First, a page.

Archive for the 'Contribution limits' Category

Republishing Romney

December 14, 2015
posted by Bob Bauer

The Campaign Legal Center was pleased that the Federal Election Commission had fined the independent Romney Super PAC for republishing a Romney campaign video, but it was disappointed that the penalty, $50,000, was low.  Still, there was enforcement, as my colleague Marc Elias pointed out on Twitter.

It is a mixed triumph for the FEC.  The agency got its settlement and collected a fine but also agreed with the Romney Super PAC that the law being applied had been unsettled and that PAC counsel had adopted a reasonable legal position in the absence of a clear rule or established interpretation.

Maybe the agency was being circumspect, paying its respects to the Romney PAC legal position as needed to induce a negotiated settlement.  But the public record now contains an enforcement action in which the agency imposed a penalty for what it characterized as a reasonable legal position on an open question under the law.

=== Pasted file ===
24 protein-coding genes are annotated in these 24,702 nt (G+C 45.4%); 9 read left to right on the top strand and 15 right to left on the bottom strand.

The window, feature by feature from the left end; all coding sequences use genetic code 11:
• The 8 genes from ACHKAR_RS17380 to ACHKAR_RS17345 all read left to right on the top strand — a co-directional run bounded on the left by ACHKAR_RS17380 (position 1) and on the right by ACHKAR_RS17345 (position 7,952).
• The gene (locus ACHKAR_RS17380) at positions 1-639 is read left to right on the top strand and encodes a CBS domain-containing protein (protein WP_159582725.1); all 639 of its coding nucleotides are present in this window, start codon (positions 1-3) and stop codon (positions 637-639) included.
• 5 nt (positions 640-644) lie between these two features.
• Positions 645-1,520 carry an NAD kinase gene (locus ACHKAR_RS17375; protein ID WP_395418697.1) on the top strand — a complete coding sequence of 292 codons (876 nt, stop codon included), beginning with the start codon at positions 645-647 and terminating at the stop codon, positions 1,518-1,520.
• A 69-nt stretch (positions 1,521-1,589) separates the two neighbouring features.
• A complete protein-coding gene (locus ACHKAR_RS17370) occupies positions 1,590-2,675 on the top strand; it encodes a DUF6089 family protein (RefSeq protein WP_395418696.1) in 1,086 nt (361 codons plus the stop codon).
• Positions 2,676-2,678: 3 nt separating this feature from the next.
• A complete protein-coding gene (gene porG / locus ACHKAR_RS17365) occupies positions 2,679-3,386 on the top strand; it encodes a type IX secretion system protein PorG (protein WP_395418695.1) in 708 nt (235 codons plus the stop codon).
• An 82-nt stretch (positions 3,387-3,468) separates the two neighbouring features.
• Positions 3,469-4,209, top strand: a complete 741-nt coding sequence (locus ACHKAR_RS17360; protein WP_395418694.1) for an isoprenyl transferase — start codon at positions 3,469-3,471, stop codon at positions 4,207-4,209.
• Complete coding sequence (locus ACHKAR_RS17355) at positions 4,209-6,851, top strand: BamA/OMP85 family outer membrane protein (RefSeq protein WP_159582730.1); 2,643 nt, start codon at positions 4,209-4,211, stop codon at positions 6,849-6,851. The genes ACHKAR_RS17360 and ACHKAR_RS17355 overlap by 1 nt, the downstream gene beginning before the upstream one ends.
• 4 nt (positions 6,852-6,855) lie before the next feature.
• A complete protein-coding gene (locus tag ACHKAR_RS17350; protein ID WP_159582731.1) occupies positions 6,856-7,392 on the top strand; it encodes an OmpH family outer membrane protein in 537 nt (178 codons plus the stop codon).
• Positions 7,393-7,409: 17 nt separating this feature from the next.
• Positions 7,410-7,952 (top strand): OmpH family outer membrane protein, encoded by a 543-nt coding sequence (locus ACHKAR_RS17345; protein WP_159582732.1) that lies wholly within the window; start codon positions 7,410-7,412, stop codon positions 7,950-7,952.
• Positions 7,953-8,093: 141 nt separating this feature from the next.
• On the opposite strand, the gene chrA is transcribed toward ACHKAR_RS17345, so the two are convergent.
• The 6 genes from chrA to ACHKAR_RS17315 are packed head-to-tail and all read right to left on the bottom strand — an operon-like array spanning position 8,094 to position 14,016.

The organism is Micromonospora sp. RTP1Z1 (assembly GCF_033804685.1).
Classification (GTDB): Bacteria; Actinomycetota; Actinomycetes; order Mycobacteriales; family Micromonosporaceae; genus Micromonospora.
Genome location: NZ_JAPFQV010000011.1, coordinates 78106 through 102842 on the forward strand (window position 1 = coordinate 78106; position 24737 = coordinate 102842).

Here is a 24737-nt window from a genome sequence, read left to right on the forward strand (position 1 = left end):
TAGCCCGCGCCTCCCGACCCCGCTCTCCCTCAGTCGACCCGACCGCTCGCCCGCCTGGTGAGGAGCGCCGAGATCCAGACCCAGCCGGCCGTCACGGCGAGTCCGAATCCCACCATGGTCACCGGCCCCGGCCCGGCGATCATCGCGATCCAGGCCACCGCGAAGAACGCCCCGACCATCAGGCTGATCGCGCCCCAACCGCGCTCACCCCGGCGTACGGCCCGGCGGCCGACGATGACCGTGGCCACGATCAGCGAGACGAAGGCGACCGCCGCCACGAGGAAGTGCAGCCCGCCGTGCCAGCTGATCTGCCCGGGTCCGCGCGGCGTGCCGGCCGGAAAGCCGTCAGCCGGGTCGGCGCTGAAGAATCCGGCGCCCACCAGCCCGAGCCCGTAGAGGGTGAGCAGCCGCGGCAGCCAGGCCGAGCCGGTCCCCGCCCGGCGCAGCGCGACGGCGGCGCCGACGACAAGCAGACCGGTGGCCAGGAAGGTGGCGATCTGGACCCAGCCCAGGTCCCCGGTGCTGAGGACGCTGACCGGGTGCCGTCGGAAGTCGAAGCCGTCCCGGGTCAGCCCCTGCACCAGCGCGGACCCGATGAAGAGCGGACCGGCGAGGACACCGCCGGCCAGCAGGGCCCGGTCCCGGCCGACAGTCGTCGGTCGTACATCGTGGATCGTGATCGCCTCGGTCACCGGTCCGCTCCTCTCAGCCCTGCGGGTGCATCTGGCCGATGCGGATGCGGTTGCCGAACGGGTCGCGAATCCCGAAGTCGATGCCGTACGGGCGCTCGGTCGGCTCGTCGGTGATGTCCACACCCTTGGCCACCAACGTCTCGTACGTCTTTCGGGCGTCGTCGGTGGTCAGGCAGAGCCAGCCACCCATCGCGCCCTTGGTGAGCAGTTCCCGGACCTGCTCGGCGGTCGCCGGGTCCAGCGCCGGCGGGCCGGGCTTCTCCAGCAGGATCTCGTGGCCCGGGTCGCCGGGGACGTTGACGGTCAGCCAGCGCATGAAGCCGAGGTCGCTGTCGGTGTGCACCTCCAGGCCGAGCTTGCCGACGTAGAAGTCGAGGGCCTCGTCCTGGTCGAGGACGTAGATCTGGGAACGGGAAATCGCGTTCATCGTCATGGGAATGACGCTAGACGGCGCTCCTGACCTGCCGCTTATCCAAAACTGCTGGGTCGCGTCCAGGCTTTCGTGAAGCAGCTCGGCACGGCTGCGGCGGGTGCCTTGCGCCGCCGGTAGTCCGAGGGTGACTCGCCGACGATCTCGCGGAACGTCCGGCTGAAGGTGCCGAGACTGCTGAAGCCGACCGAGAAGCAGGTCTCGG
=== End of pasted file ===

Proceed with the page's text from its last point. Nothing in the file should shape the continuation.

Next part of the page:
The Politics of Party Campaign Finance

October 23, 2015
posted by Bob Bauer

In a thoughtful article, Michael Kang of Emory has taken on the question of whether de-regulated political parties, taking in larger sums of money, can truly act as a bulwark against polarization—or only as yet another agent of the wealthy and their policy preferences.  He doubts donors would expect from parties any less responsiveness or gratitude. If the committed class of large donors is ideologically polarized, it is hard for him to see how party officials could resist its demands and retain the freedom to move party politics toward the center, closer to the ground for compromise.

This is one aspect of the normative case against party de-regulation he would put up against views presented by Rick Pildes, among others. (He has other concerns: for example, that "even if de-regulation of party campaign finance assigns the right balance of power among party actors, it neglects distributional equality concerns that were once a main focus of campaign finance policymaking."  Kang, Michael S., The Brave New World of Party Campaign Finance Law (2015). Cornell Law Review, Vol. 101, 2016; Emory Legal Studies Research Paper No. 15-365, at 57. Available at SSRN: